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Although the autonomic nervous sys- tem (ANS) is composed of portions of both the central nervous viscera: L order 10 mg alavert with amex allergy medicine makes me drowsy. Autonomic Nervous © The McGraw−Hill Anatomy cheap 10 mg alavert amex allergy report chicago, Sixth Edition Coordination System Companies, 2001 436 Unit 5 Integration and Coordination FIGURE 13. Autonomic nerves also sacral portions of the spinal cord, with the exception of the area maintain a resting tone in the sense that they maintain a base- between L3 and S1. Autonomic ganglia are located in the head, line firing rate that can be either increased or decreased. Chains of autonomic ganglia also parallel Changes in tonic neural activity produce changes in the intrinsic the spinal cord along each side. A decrease in the excitatory input neurons and the location of the autonomic ganglia help to differ- to the heart, for example, will slow its rate of beat. Cardiac Muscle Like skeletal muscle fibers, cardiac muscle fibers are striated. Damage to an autonomic nerve, in fact, makes its target spread to all cells in the mass that are joined by intercalated muscle more sensitive than normal to stimulating agents. Because all of the cells in the myocardium are physiologi- Van De Graaff: Human V. Autonomic Nervous © The McGraw−Hill Anatomy, Sixth Edition Coordination System Companies, 2001 Chapter 13 Autonomic Nervous System 437 TABLE 13. Origin of electrical activity Spontaneous activity of myogenic fibers Not spontaneously active; neurogenic action potentials Type of stimuli Action potentials Graded depolarizations Response to stretch By contraction; not dependent on action potentials No inherent response Presence of gap junctions Numerous gap junctions join all fibers together Few (if any) gap junctions electrically Type of muscle contraction Slow and sustained Slow and sustained cally joined, the myocardium behaves as a single functional unit, half times their resting length. Unlike skeletal muscles, their ability to contract when the sarcomeres are stretched to the which can produce graded contractions with a strength that de- point where actin and myosin no longer overlap. Single-Unit and Multiunit Smooth Muscles Furthermore, whereas skeletal muscle fibers require stimu- Smooth muscles are often grouped into two functional cate- lation by action potentials through somatic motor neurons before gories: single-unit and multiunit. Single-unit smooth muscles they can contract, cardiac muscle fibers are able to produce ac- have numerous gap junctions (electrical synapses) between adja- tion potentials automatically. Multiunit smooth muscles have few, if any, gap cally independent from stimulation from action potentials. Car- junctions; thus, the individual cells must be stimulated separately diac action potentials normally originate in a specialized group of by autonomic action potentials through motor neurons. However, the rate of similar to the control of skeletal muscles, in which numerous this spontaneous depolarization, and thus the rate of the heart- motor units are activated. Single-unit smooth muscles display pacemaker activity, in which certain cells stimulate others in the mass. Single-unit Smooth Muscles smooth muscles also display intrinsic, or myogenic, electrical ac- Smooth (visceral) muscle tissue is arranged in circular layers tivity and contraction in response to stretch. For example, the around the walls of blood vessels, bronchioles (small air passages stretch induced by an increase in the luminal contents of a small in the lungs), and in the sphincter muscles of the GI tract. How- artery or a section of the GI tract can stimulate myogenic con- ever, both circular and longitudinal smooth muscle layers are traction. Such contraction does not require stimulation by auto- found in the tubular GI tract, the ureters (which transport urine), nomic nerves. By contrast, contraction of multiunit smooth the ductus deferentia (which transport sperm), and the uterine muscles requires nerve stimulation. The alternate contraction of circu- smooth muscles are compared in table 13. Autonomic Innervation of Smooth Muscles Smooth muscle fibers do not contain sarcomeres (which The neural control of skeletal muscles and that of smooth mus- account for striations in skeletal and cardiac muscle). A skeletal muscle fiber has only one junc- muscle fibers do, however, contain a great deal of actin and some tion with a somatic nerve fiber, and the receptors for the myosin, which produces a ratio of thin-to-thick myofilaments of neurotransmitter are localized at the neuromuscular junction about 16:1 (in striated muscles the ratio is 2:1). By contrast, the The long length of myosin myofilaments and the fact that entire surface of smooth muscle fibers contains neurotransmitter they are not organized into sarcomeres helps the smooth muscles function optimally. Smooth muscles must be able to exert ten- sion even when greatly stretched—in the urinary bladder, for ex- ample, the smooth muscle cells may be stretched up to two and a myogenic: Gk, mys, muscle; genesis, origin Van De Graaff: Human V. Autonomic Nervous © The McGraw−Hill Anatomy, Sixth Edition Coordination System Companies, 2001 438 Unit 5 Integration and Coordination Sympathetic ganglion (paravertebral ganglion) Rami FIGURE 13. Neurotransmitter molecules are released along STRUCTURE OF THE AUTONOMIC a stretch of an autonomic nerve fiber that is located some dis- tance from the smooth muscle fibers. The regions of the auto- NERVOUS SYSTEM nomic fiber that release transmitters appear as bulges, or Both the sympathetic and parasympathetic divisions of the auto- varicosities, and the neurotransmitters released from these vari- nomic nervous system consist of preganglionic neurons with cell cosities stimulate a number of smooth muscle fibers.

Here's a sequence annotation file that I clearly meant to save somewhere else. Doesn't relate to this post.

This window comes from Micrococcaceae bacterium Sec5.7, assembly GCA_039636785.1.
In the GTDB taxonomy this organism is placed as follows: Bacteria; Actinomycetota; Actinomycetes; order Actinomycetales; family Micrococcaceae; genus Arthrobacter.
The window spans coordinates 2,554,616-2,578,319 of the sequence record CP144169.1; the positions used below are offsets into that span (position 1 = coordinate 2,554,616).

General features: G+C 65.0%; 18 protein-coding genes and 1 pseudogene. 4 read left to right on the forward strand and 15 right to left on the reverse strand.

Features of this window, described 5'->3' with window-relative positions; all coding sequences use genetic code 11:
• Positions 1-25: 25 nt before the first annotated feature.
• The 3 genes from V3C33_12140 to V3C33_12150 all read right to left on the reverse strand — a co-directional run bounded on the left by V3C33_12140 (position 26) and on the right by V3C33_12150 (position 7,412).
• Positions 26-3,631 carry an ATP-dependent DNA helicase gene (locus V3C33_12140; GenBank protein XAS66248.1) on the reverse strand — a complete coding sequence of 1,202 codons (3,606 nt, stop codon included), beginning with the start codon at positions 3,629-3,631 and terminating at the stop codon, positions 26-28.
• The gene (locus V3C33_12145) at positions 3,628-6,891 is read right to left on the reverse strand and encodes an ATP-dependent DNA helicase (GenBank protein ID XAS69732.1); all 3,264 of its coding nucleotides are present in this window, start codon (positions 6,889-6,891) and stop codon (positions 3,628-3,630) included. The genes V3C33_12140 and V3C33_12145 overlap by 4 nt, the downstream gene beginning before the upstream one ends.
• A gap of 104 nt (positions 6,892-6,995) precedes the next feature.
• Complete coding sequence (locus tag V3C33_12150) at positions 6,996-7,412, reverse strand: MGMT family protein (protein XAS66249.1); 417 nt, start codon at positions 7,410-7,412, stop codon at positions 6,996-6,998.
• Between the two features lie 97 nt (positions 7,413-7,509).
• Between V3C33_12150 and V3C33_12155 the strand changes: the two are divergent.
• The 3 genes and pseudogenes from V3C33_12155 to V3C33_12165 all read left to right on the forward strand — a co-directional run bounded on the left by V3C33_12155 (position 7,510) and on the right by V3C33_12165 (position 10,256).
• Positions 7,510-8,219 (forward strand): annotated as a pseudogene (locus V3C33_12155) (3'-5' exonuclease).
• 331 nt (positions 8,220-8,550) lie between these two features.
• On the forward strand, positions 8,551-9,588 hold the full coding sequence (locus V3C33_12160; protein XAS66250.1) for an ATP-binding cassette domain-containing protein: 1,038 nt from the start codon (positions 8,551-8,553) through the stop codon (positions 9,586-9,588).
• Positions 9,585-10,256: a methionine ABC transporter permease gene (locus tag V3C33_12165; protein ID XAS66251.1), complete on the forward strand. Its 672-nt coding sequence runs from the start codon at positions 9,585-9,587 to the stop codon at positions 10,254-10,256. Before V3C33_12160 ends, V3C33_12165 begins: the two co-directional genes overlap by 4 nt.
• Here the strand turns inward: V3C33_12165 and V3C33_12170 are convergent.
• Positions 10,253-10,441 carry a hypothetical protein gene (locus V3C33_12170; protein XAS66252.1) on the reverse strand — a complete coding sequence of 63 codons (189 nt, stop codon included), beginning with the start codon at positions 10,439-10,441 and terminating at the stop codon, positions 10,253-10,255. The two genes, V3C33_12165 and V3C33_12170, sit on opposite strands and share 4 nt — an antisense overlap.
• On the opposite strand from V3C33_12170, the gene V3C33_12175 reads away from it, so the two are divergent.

The Passive Movement of Solutes Tends to Equilibrate Concentrations FIGURE 2 purchase alavert 10mg without prescription allergy treatment in japan. Any solute will tend to uniformly oc- molecules through the lipid bilayer order 10 mg alavert fast delivery allergy medicine linked to alzheimer's. This movement, example, the diffusion of a solute across a plasma membrane is known as diffusion, is due to the spontaneous Brownian driven by the difference in concentration on the two sides of the (random) movement that all molecules experience and that membrane. Initially, random movement from left to right across explains many everyday observations. Sugar diffuses in cof- the membrane is more frequent than movement in the opposite fee, lemon diffuses in tea, and a drop of ink placed in a glass direction because there are more molecules on the left side. The net results in a net movement of solute from left to right across the result of diffusion is the movement of substances according membrane until the concentration of solute is the same on both to their difference in concentrations, from regions of high sides. At this point, equilibrium (no net movement) is reached be- concentration to regions of low concentration. Diffusion is cause solute movement from left to right is balanced by equal an effective way for substances to move short distances. CHAPTER 2 The Plasma Membrane, Membrane Transport, and the Resting Membrane Potential 23 Diffusion across a membrane has no preferential direc- and the difference in concentration between the two sides tion; it can occur from the outside of the cell toward the in- of the membrane is linear (Fig. The higher the differ- side or from the inside of the cell toward the outside. For ence in concentration (C1 C2), the greater the amount of any substance, it is possible to measure the permeability substance crossing the membrane per unit time. Fick’s law for the diffusion of an uncharged solute solutes of physiological importance, such as sugars and across a membrane can be written as: amino acids, the relationship between transport rate and concentration difference follows a curve that reaches a J PA (C1 C2 plateau (Fig. P includes the membrane these hydrophilic substances across the cell membrane is thickness, diffusion coefficient of the solute within the much faster than expected for simple diffusion through a membrane, and solubility of the solute in the membrane. Membrane transport with these characteris- Dissolved gases, such as oxygen and carbon dioxide, have tics is often called carrier-mediated transport because an high permeability coefficients and diffuse across the cell integral membrane protein, the carrier, binds the trans- membrane rapidly. Since diffusion across the plasma ported solute on one side of the membrane and releases it membrane usually implies that the diffusing solute enters at the other side. Although the details of this transport the lipid bilayer to cross it, the solute’s solubility in a lipid mechanism are unknown, it is hypothesized that the bind- solvent (e. Because there are limited numbers of these carri- A substance’s solubility in oil compared with its solu- ers in any cell membrane, increasing the concentration of bility in water is its partition coefficient. Lipophilic sub- the solute initially uses the existing “spare” carriers to trans- stances that mix well with the lipids in the plasma mem- port the solute at a higher rate than by simple diffusion. As brane have high partition coefficients and, as a result, the concentration of the solute increases further and more high permeability coefficients; they tend to cross the solute molecules bind to carriers, the transport system plasma membrane easily. Hydrophilic substances, such as eventually reaches saturation, when all the carriers are in- ions and sugars, do not interact well with the lipid com- volved in translocating molecules of solute. At this point, ponent of the membrane, have low partition coefficients additional increases in solute concentration do not increase and low permeability coefficients, and diffuse across the the rate of solute transport (see Fig. The types of carrier-mediated transport mechanisms For solutes that diffuse across the lipid part of the plasma considered here can transport a solute along its concentra- membrane, the relationship between the rate of movement tion gradient only, as in simple diffusion. Net movement Simple diffusion Carrier-mediated transport 10 10 Vmax 5 5 1 3 1 2 3 Solute concentration (mmol/L) Solute concentration (mmol/L) outside cell outside cell FIGURE 2. Once all are occupied by solute, further increases in extracellular concentration have no ef- fect on the rate of transport. B, Bound solute readily dissociates from the carrier because of plasma membrane. In this example, solute transport into the cell the low intracellular concentration of solute. The release of solute is driven by the high solute concentration outside compared to may allow the carrier to revert to its original conformation (A) to inside. A, Binding of extracellular solute to the carrier, a mem- begin the cycle again. The throcyte GLUT 1 has an affinity for D-glucose that is about transport systems function until the solute concentrations 2,000-fold greater than the affinity for L-glucose. However, equilibrium is attained much tegral membrane protein that contains 12 membrane-span- faster than with simple diffusion.